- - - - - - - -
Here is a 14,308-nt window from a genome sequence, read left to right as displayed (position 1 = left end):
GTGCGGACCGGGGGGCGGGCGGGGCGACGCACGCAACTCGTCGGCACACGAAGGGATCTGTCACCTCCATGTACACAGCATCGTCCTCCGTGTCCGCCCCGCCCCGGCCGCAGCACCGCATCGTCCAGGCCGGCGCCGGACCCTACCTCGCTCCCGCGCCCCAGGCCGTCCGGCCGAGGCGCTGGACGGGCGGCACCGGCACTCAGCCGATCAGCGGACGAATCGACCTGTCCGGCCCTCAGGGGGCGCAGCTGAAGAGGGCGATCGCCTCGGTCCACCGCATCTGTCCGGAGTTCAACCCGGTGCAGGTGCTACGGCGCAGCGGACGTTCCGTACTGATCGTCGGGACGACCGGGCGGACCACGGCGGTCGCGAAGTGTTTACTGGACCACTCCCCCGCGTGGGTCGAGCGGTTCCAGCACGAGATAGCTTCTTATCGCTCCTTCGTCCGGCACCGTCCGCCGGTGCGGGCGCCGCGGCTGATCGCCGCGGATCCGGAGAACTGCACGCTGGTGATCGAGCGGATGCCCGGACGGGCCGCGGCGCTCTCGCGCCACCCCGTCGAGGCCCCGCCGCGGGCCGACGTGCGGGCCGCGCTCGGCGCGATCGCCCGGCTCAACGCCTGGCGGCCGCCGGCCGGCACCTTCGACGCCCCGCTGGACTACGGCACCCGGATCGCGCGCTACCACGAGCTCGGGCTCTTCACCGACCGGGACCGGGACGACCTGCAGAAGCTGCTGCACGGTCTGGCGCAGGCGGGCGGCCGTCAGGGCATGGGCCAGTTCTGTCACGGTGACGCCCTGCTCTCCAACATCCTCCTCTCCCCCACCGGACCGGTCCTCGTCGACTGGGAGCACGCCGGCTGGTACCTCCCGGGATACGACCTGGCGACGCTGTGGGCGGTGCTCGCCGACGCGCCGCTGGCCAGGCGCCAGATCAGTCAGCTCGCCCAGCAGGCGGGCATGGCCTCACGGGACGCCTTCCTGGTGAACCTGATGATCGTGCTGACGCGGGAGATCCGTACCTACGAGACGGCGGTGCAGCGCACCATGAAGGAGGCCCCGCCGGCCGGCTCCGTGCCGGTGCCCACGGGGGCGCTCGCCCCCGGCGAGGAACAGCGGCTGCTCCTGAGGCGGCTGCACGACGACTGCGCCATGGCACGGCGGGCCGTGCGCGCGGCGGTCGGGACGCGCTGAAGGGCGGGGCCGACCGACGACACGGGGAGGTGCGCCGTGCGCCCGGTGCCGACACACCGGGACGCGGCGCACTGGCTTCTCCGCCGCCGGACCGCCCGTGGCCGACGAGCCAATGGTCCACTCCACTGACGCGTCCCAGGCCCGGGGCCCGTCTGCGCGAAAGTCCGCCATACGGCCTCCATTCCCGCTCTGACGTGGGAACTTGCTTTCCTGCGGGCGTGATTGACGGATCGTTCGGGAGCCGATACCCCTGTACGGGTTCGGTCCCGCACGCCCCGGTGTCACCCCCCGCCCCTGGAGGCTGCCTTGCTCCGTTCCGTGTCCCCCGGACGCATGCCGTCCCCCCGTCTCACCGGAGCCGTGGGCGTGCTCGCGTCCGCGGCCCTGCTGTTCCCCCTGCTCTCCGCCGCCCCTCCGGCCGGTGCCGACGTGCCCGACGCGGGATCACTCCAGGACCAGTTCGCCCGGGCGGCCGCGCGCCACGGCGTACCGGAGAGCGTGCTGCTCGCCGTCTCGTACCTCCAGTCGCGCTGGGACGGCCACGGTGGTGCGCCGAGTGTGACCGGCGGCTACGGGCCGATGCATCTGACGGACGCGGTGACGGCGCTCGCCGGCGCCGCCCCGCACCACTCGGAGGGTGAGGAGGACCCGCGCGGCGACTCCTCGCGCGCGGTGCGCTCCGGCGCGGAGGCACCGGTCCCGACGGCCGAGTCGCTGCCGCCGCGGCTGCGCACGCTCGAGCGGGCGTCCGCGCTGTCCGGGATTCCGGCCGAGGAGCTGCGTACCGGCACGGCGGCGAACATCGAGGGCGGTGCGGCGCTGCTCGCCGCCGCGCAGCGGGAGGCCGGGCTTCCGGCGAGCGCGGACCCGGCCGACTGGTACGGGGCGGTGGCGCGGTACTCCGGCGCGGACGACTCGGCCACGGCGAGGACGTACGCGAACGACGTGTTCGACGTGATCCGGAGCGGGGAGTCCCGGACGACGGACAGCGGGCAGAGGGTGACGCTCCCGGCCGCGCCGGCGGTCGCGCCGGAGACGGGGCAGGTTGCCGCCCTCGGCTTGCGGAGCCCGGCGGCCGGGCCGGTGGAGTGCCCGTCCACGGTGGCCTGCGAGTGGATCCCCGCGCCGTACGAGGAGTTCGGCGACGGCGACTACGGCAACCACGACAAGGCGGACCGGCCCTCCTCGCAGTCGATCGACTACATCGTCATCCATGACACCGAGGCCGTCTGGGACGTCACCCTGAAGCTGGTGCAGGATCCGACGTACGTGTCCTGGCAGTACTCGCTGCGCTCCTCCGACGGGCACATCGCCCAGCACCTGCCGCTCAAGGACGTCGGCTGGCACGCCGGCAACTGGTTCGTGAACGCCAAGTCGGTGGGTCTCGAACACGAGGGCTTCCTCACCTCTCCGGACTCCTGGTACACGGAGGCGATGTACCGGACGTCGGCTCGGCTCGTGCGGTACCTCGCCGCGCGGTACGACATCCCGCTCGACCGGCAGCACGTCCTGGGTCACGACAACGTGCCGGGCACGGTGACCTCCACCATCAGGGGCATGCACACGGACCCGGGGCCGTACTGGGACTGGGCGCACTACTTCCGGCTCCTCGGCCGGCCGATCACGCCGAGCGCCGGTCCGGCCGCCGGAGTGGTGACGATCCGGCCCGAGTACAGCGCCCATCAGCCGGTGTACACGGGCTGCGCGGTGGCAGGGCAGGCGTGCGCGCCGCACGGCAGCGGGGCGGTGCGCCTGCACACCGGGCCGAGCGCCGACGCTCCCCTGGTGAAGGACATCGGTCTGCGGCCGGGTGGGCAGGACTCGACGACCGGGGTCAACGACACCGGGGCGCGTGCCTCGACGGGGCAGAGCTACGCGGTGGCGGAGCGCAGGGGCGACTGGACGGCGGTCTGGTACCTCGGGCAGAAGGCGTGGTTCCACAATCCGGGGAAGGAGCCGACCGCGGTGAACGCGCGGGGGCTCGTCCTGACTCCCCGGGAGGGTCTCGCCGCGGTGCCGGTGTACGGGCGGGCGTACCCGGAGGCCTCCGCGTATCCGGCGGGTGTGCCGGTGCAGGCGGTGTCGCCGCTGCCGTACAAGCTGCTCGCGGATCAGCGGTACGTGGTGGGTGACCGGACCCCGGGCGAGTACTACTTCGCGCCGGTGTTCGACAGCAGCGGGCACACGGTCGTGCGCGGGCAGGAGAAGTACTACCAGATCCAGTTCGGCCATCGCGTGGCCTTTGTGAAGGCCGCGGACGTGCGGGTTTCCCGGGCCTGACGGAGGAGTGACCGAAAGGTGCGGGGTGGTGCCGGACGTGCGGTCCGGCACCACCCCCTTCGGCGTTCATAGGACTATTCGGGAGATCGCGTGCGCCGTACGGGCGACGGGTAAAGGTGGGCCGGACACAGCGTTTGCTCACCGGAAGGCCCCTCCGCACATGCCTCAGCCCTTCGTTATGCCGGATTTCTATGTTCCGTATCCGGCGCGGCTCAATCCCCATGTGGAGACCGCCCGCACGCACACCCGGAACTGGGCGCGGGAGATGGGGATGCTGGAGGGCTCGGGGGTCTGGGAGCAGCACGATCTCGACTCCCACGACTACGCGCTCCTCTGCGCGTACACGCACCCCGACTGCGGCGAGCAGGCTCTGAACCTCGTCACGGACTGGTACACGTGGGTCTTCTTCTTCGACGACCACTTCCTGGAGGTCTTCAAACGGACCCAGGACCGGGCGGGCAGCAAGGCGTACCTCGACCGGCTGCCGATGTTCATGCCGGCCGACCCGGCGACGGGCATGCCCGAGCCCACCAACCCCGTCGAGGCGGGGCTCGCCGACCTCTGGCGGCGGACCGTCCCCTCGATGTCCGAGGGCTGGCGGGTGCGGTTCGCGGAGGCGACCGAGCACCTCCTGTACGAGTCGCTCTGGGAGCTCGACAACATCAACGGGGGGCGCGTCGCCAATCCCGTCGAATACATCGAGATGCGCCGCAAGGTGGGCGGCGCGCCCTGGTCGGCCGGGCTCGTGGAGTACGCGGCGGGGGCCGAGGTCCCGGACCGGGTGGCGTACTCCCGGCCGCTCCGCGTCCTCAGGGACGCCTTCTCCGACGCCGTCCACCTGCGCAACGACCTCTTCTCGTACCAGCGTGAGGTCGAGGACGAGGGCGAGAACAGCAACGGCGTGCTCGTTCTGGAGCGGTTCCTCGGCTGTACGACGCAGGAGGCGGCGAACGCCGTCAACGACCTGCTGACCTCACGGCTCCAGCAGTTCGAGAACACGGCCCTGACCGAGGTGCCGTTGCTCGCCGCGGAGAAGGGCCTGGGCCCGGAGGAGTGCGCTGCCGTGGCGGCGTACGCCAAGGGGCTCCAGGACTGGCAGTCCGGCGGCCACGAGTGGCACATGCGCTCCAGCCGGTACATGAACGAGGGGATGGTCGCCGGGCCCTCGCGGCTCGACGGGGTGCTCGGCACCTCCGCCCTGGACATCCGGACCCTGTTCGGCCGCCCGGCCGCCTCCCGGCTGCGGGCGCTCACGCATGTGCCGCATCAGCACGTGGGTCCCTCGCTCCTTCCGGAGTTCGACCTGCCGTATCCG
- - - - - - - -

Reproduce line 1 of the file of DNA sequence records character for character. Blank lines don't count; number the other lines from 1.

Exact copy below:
Here is a 14,308-nt window from a genome sequence, read left to right as displayed (position 1 = left end):